The 50th anniversary of the publication of A Kestrel for a Knave by Barry Hines

Archives Hub feature for January 2018

“It’s fierce, an’ it’s wild, an’ it’s not bothered about anybody”

Towards the end of January 1968, Michael Joseph Ltd. published a novel written by Barry Hines, South Yorkshire born author and screenwriter, entitled A Kestrel for a Knave, later to be adapted as the celebrated film Kes, directed by Ken Loach.

First page of the manuscript of A Kestrel for a Knave

First page of the manuscript of A Kestrel for a Knave

It is the story of Billy Casper, a 15 year old boy from a mining village, his family and school life, and his passion for the kestrel which he trains and cares for. One of the most striking features of the book is its use of the Barnsley dialect, which seems to give it an enduring appeal, and it has been read and enjoyed by generations of schoolchildren, especially in Yorkshire.

Barry Hines aged 12 years

Barry Hines aged 12 years

In the Hines Papers, held by the Special Collections Department in the University of Sheffield Library, can be found manuscripts and typescripts of the novel (and also the film, play, radio, musical and dance-theatre adaptations that followed it), along with press reviews, correspondence, publicity material and photographs. The archive is also rich in material relating to Barry Hines’s other works – novels, films, and TV and radio plays (Born Kicking, The Price of Coal, Looks and Smiles, Threads, and many more) as well as numerous unpublished and unproduced scripts. It also includes quantities of research material as well as many personal items such as school reports, correspondence and photographs, and even Barry’s own school scarf from Ecclesfield Grammar School, which was knitted for him by his aunty because the shop-bought ones were too expensive! All of these items help to build a picture of the writer and demonstrate how his own life experiences informed his work.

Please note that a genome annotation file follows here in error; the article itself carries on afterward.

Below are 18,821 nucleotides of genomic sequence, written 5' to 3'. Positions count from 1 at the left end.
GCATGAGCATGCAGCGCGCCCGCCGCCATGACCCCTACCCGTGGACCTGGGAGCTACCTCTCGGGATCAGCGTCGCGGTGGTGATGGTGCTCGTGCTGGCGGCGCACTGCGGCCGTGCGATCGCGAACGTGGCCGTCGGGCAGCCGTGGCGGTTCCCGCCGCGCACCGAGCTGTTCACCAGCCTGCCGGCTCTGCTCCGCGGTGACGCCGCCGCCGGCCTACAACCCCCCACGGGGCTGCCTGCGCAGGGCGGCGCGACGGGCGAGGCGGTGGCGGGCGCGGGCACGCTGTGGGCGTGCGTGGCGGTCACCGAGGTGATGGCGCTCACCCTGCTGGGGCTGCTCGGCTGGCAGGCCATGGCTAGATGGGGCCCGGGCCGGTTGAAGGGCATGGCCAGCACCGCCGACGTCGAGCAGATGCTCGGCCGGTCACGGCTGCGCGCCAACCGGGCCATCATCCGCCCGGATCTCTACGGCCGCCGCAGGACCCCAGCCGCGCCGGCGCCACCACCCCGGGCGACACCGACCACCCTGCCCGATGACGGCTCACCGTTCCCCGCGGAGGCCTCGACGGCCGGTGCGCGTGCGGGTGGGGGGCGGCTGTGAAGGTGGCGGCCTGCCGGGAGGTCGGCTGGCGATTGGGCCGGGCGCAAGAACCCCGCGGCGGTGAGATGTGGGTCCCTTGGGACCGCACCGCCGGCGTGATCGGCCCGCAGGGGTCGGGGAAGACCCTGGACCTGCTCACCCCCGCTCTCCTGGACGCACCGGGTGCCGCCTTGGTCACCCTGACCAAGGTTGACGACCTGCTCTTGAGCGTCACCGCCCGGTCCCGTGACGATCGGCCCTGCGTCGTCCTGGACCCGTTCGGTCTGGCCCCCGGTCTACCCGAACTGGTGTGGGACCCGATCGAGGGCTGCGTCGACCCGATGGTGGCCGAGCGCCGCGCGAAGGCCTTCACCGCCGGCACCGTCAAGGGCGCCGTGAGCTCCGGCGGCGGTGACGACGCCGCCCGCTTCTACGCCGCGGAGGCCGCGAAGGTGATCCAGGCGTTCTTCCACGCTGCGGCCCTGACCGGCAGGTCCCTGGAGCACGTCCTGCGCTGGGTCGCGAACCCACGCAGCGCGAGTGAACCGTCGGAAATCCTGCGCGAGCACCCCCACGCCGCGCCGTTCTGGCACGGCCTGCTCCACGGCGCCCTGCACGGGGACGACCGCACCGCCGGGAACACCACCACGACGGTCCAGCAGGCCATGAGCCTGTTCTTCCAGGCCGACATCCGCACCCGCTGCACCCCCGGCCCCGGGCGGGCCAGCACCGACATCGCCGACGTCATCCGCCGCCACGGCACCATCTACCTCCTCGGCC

Barry Hines’s school scarf

Barry Hines’s school scarf

Barry Hines was born in the mining village of Hoyland Common near Barnsley on 30th June 1939, and attended Ecclesfield Grammar School. One of his proudest moments was playing for the England Secondary Schools football team in 1957. His first job was with the National Coal Board as an apprentice mining engineer, but he returned to education, eventually gaining a teaching qualification at Loughborough University. He worked as a Physical Education teacher for several years, first in London and then in Hoyland Common, eventually leaving to become a full-time writer. He was Yorkshire Arts Fellow in Creative Writing at the University of Sheffield from 1972 to 1974, and became an Honorary Doctor of Letters in 2010. He died in March 2016.

Barry Hines at his honorary degree ceremony, 2010

Barry Hines at his honorary degree ceremony at the University of Sheffield in January 2010

As well as archival documents, the collection also includes many examples of Barry Hines’s published works, and particularly notable are the many editions of A Kestrel for a Knave in a variety of different languages.

A selection of editions of A Kestrel for a Knave in various languages

A selection of editions of A Kestrel for a Knave in various languages

The Hines Papers are already being viewed as a valuable research resource: David Forrest and Sue Vice from the School of English at the University of Sheffield have recently published a monograph entitled Barry Hines: Kes, Threads and beyond with Manchester University Press; a PhD student is currently researching Hines’s lost works; groups of school students have visited the archive, as have members of the Dearne Valley Landscape Partnership’s reading group: work created by these latter two groups has been added to the collection.

Writers’ Guild of Great Britain award for Best British Screenplay for Kes, 1970

Writers’ Guild of Great Britain award for Best British Screenplay for Kes, 1970

To mark the 50th anniversary of the publication of A Kestrel for a Knave in 2018, and of the release of the film Kes in 2019, the Special Collections Team is delighted to be collaborating with academic colleagues and a local photographer and local designer on an innovative artistic project that plans to use text and images from the archive to celebrate the book and film both in the city of Sheffield, and also in the wider South Yorkshire region.

Still from Kes with David Bradley as Billy Casper

Still from Kes with David Bradley as Billy Casper

Other papers of literary interest held at Sheffield University include the Bonett Manuscripts, the Elizabeth Firth Manuscripts and the James Montgomery Manuscripts, as well as the Richard Hoggart Papers – Hoggart was described by Barry Hines as his “hero”.

Jacky Hodgson
Head of Special Collections
University of Sheffield Library

Related:

All University of Sheffield Library collections on the Archives Hub.

All images copyright University of Sheffield Special Collections and reproduced with the kind permission of the copyright holders.

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